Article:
“Librarything is”:http://www.librarything.com a combination lookup tool for bibliographic information, a way to tag and catalogue your books collection, and a social service, where you can browse other people’s libraries. Type in a few identifying words from a book’s spine, and it will go off and find corresponding entries in the Library of Congress then add your selection to your library, with optional tags. these library collections are all public by default (though they can be private); if someone else has a book you own, you can copy it into your own library, saving more typing. I think this is just stupefying for anyone who needs to organise their bookshelves, and who likes other book lovers.
I’ve done a wormseye about it, which I will probably post later. But there’s some stuff I left out of that. There are a couple of web-based competitors — “reader2,”:http://www.reader2.com “bibliophil,”:http://www.bibliophil.org/ [“Alexandria”:http://alexandria.rubyforge.org/]. The last two seem to have rotted like most linux ideas; the first seems to me to be aimed at people who don’t read all that much. There’s a huge emphasis on the covers of books, and all the lookups are done from the Amazon catalogue, rather than the LoC.
Librarything uses Amazon as a fallback and (at my request) will also use the European amazons. But Spalding would rather use the British library, which has to be the right thing to do. From a cataloguing point of view, I really don’t care what the cover of the book looks like. The only useful service would be a picture of the _spine,_ and no one provides that.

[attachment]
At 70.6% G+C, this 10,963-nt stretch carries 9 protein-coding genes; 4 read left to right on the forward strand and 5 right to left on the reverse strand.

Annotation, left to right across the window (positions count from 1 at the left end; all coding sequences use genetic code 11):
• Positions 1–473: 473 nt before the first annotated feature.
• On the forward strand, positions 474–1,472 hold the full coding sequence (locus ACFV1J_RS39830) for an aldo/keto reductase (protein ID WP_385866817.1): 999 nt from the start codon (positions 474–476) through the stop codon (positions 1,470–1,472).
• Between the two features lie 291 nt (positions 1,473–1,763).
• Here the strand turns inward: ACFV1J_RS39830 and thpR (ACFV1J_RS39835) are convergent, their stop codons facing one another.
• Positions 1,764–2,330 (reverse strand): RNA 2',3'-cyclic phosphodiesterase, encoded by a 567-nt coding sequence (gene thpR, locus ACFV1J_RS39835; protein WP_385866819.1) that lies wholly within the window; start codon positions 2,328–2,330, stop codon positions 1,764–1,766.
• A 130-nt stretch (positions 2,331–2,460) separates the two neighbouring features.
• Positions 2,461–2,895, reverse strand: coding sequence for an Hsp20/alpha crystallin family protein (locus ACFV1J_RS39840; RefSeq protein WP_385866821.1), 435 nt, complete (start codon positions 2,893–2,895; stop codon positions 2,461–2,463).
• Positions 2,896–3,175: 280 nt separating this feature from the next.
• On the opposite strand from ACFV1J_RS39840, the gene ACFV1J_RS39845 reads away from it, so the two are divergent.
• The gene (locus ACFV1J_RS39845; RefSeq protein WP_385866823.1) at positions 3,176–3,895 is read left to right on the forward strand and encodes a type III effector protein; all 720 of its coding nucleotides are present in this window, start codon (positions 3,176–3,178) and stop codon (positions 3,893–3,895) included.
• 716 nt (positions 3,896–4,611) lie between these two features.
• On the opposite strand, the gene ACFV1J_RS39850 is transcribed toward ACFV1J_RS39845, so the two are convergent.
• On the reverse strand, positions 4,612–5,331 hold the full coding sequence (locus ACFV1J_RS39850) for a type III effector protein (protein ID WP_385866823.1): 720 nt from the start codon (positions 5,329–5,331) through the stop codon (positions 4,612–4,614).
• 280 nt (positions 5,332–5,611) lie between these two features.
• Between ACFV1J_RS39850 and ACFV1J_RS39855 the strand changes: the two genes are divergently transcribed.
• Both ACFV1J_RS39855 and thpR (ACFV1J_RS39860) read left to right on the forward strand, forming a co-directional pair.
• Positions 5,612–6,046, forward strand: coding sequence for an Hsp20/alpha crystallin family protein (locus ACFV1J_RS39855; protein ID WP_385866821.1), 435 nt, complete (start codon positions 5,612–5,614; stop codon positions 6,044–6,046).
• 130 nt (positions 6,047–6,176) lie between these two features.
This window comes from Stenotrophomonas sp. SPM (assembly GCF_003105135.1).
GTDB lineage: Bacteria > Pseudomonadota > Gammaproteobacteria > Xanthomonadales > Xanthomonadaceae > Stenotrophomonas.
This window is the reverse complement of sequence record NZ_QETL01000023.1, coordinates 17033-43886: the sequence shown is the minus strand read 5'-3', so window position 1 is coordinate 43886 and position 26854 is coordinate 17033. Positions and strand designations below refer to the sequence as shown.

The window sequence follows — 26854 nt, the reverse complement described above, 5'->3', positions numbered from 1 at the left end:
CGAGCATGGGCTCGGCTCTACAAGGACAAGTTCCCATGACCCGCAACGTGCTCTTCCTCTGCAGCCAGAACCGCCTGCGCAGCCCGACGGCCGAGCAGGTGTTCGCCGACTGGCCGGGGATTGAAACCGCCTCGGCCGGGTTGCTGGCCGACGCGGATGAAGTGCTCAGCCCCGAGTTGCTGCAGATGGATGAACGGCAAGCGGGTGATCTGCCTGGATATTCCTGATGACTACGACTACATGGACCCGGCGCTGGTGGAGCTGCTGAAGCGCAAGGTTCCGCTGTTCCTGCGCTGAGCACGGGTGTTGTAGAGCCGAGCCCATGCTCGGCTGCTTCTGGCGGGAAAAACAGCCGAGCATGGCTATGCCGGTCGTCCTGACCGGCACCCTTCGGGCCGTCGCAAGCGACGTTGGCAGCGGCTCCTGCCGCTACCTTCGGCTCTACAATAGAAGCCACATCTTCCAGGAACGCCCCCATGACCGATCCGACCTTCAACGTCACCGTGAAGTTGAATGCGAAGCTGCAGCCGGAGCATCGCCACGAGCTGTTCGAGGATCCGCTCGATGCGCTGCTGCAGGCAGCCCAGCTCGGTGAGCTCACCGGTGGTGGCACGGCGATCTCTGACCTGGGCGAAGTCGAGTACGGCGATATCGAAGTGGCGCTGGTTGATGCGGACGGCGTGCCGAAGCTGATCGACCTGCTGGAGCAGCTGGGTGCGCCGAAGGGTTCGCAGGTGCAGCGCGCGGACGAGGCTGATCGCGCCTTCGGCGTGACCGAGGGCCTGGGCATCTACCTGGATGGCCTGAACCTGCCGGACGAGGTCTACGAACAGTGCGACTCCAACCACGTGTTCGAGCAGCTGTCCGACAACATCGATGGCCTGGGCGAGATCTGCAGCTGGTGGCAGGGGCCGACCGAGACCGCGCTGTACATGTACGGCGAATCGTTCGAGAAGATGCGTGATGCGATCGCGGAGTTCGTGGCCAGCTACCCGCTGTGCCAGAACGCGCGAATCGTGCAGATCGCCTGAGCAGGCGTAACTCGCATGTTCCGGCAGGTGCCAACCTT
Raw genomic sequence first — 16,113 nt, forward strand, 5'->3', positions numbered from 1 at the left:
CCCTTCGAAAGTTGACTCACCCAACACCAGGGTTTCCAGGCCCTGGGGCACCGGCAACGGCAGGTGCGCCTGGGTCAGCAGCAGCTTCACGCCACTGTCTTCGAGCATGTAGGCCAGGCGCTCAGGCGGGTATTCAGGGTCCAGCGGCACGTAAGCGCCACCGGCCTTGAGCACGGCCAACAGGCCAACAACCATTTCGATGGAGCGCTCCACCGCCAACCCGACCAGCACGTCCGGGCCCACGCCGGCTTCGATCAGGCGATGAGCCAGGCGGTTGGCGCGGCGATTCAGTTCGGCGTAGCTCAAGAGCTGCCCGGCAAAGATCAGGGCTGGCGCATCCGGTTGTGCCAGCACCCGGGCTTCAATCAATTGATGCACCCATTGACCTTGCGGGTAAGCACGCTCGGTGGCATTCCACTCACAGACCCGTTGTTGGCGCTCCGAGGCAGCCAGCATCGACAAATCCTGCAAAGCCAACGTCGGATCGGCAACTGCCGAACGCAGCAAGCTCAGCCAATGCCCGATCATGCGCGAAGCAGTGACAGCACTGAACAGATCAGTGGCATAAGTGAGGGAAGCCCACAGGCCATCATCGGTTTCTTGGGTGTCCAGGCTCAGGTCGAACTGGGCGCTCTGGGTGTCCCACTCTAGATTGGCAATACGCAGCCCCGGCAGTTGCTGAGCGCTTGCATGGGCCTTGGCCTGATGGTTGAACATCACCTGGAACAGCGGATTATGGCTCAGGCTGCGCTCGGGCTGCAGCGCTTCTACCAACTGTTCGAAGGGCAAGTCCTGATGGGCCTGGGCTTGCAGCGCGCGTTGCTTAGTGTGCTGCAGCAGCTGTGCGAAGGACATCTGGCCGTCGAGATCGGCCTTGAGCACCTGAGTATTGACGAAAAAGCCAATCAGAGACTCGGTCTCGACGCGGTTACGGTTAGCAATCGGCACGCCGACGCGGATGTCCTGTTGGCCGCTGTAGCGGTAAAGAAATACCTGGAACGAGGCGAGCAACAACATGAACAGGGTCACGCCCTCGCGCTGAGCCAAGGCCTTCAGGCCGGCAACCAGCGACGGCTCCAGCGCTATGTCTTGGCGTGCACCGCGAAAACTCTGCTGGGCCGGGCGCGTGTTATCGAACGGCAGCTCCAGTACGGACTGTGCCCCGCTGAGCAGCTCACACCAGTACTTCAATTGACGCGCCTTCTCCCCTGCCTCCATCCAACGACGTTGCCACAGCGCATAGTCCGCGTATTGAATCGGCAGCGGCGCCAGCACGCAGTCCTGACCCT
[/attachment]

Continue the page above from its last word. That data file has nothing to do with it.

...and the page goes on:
The service is free for up to 200 books (but, as he says, why would anyone want to catalogue so few) and $10 for any greater quantity. This is a lifetime fee. I think that’s a fantastic bargain. Even if the whole thing blows up and dies in a year’s time I can export all my records from it — and will, once they’re all entered. then I have paid $10 for a complete catalogue of my books that can by fed into any other database.
I do know about Delicious LIbrary. It is pure mac software: glossy and narcissistic. But it’s also more expensive, and lacks the social aspect. $40 is a perfectly reasonable price for thesoftware. But then you must add in the bar code reader, and the mac mini. That’s a lot of books foregone.
fn1. I know there are hundreds of programs that require you to type in all the details of books yourself. Forget them.